Kalli and Autumn's fight for sight

01 December 18

written by:

Yewande Omoniyi

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Kalli McAllister, 33, was diagnosed with retinoblastoma as a child and sadly lost an eye as a result. Her own diagnosis made her extra vigilant with her daughter Autumn and at 10 months old during a regular eye check it was discovered that Autumn too had eye cancer. Autumn is now undergoing treatment.

“Autumn is lucky because her cancer was spotted early. However, there are so many kids and parents in the waiting room whose situation is far worse than ours. It’s so important for parents to proactively look after their child’s eye health. If only one parent spots a symptom and acts upon it due to this campaign, it will have been a success.”

As well as helping to raise awareness, the McAllister’s have decided to donate samples of Autumn’s blood to a Fight for Sight funded research project. Kalli says: “we’ve got to help further doctors’ understanding and open more doors, so that no one has to lose their sight in future.” Thanks to new pioneering research funded by Fight for Sight, the prognosis for children like Autumn could be transformed.

Professor Majlinda Lako and her team at the University of Newcastle are creating a laboratory model of retinoblastoma using stem cell technology. The model will be developed from stem cells taken from blood samples and will enable researchers to gain information about which retinal cells are affected by the condition and how tumours progress.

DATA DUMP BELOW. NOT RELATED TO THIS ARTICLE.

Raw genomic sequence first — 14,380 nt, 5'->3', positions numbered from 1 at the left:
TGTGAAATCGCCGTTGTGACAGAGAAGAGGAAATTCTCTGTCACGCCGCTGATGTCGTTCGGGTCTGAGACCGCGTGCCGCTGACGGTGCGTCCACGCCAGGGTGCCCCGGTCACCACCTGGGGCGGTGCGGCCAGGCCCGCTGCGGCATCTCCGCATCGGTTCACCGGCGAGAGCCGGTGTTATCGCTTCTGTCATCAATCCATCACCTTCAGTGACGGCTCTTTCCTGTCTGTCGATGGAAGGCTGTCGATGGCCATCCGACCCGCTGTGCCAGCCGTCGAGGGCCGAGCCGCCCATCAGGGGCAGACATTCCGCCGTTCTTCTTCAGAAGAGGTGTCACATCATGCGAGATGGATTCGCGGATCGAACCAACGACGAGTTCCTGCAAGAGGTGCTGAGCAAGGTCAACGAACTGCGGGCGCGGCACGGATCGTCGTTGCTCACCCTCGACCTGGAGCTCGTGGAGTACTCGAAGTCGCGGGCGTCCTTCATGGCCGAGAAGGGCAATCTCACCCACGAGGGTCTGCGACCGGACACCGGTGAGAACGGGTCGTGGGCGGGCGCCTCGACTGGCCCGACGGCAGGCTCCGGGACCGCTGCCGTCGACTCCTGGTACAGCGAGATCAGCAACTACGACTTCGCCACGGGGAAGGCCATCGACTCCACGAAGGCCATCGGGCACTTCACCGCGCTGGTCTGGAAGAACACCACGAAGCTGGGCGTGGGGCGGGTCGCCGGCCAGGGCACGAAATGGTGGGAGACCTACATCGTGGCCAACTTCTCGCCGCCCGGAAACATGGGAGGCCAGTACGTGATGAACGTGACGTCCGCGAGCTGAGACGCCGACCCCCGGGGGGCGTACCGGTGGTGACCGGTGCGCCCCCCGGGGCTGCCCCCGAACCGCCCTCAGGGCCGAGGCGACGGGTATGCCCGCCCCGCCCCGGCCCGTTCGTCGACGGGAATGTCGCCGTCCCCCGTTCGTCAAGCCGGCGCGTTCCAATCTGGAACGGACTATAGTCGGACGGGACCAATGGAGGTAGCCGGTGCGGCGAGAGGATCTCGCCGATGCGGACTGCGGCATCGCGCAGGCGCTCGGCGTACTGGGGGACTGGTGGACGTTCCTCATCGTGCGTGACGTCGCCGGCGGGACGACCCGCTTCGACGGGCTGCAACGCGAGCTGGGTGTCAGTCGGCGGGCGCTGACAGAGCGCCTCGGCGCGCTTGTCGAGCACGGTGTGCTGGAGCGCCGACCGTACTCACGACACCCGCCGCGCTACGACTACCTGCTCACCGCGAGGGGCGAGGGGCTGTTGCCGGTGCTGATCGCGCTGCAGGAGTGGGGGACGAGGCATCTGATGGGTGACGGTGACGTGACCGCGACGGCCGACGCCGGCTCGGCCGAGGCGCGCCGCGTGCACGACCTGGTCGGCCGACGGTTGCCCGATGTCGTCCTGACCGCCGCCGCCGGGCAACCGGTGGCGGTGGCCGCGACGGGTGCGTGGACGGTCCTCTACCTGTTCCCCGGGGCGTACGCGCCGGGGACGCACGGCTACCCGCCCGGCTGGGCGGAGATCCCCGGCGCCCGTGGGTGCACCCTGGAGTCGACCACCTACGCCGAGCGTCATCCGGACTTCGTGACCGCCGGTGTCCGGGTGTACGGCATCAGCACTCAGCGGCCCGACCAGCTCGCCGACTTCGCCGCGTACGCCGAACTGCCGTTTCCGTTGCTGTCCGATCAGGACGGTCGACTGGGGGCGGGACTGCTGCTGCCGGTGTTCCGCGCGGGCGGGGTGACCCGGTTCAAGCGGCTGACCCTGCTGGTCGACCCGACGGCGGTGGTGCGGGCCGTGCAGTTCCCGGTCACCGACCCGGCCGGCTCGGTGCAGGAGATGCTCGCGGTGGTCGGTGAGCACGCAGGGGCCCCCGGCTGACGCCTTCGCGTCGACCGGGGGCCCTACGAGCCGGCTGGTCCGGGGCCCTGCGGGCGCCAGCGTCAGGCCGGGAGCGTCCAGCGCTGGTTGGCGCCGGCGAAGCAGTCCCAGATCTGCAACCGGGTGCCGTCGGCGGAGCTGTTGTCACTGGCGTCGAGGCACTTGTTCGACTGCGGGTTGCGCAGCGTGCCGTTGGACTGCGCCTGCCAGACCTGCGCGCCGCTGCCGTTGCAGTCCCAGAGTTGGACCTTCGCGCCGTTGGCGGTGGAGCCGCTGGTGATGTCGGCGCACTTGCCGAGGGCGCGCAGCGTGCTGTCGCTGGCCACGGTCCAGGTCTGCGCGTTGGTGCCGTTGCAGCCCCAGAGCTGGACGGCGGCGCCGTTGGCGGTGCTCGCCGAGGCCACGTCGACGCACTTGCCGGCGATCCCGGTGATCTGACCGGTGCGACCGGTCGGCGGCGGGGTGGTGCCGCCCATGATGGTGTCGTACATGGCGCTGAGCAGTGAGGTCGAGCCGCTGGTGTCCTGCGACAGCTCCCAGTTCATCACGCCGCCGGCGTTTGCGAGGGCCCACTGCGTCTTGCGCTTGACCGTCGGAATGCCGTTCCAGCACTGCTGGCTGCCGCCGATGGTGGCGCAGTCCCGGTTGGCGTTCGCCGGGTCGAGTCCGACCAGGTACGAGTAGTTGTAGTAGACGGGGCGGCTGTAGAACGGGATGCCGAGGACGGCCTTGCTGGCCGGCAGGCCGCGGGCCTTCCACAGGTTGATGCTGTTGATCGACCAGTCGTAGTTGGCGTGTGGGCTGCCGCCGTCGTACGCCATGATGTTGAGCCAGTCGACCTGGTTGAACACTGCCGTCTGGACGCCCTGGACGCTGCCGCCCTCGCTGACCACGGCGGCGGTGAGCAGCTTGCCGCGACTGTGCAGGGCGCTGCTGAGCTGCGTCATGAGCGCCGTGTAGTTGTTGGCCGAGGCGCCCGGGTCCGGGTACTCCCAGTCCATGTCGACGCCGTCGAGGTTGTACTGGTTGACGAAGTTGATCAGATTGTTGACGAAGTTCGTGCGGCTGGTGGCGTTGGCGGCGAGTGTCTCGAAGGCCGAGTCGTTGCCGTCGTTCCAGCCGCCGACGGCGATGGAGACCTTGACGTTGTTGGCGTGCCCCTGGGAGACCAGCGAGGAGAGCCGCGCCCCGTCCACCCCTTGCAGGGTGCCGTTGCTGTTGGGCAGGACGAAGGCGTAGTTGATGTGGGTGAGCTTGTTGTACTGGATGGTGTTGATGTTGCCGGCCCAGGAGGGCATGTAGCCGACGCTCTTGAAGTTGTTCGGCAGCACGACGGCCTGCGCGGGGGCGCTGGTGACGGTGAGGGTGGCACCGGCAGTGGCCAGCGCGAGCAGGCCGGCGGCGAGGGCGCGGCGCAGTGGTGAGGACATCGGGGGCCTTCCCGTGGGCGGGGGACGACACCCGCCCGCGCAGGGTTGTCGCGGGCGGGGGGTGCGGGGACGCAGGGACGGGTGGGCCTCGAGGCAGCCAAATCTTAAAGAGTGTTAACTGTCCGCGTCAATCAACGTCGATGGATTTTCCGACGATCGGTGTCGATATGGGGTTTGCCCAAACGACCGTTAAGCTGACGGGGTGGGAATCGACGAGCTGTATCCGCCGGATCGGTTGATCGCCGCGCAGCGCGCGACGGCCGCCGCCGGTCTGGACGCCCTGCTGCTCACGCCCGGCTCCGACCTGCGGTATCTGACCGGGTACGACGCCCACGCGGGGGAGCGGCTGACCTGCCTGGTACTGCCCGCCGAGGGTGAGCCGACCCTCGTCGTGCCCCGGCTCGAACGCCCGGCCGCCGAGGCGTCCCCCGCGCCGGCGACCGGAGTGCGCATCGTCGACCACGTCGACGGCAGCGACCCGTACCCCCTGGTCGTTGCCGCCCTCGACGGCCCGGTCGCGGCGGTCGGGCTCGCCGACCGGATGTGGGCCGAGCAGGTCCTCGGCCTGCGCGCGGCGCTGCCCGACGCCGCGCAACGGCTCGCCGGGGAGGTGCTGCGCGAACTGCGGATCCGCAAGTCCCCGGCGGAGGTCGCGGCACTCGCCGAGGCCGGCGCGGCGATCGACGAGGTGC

If their work is successful, it will deepen our understanding of retinoblastoma, such as understanding early genetic changes and how tumours form. This could open the door to a range of new potential treatments and make existing ones more effective, for example, by helping to target chemotherapy so that more cells are reached.

Ultimately this research could keep children from losing their sight to eye cancer, and bring us closer to our goal of stopping retinoblastoma in its tracks.


What is it?

Glaucoma is the name for a group of eye conditions that cause sight loss because of damage to the optic nerve. This is the specialised cable that sends signals from eye to brain.

Retinoblastoma is a rare type of eye cancer which is most common in children under five. Approximately one child every week in the UK is diagnosed with retinoblastoma. In over 95% of cases the cancer can be successfully treated. However, 40% of children with retinoblastoma lose one eye. That’s why Fight for Sight is funding vital research that could help find new treatments to save the sight of children like Autumn.

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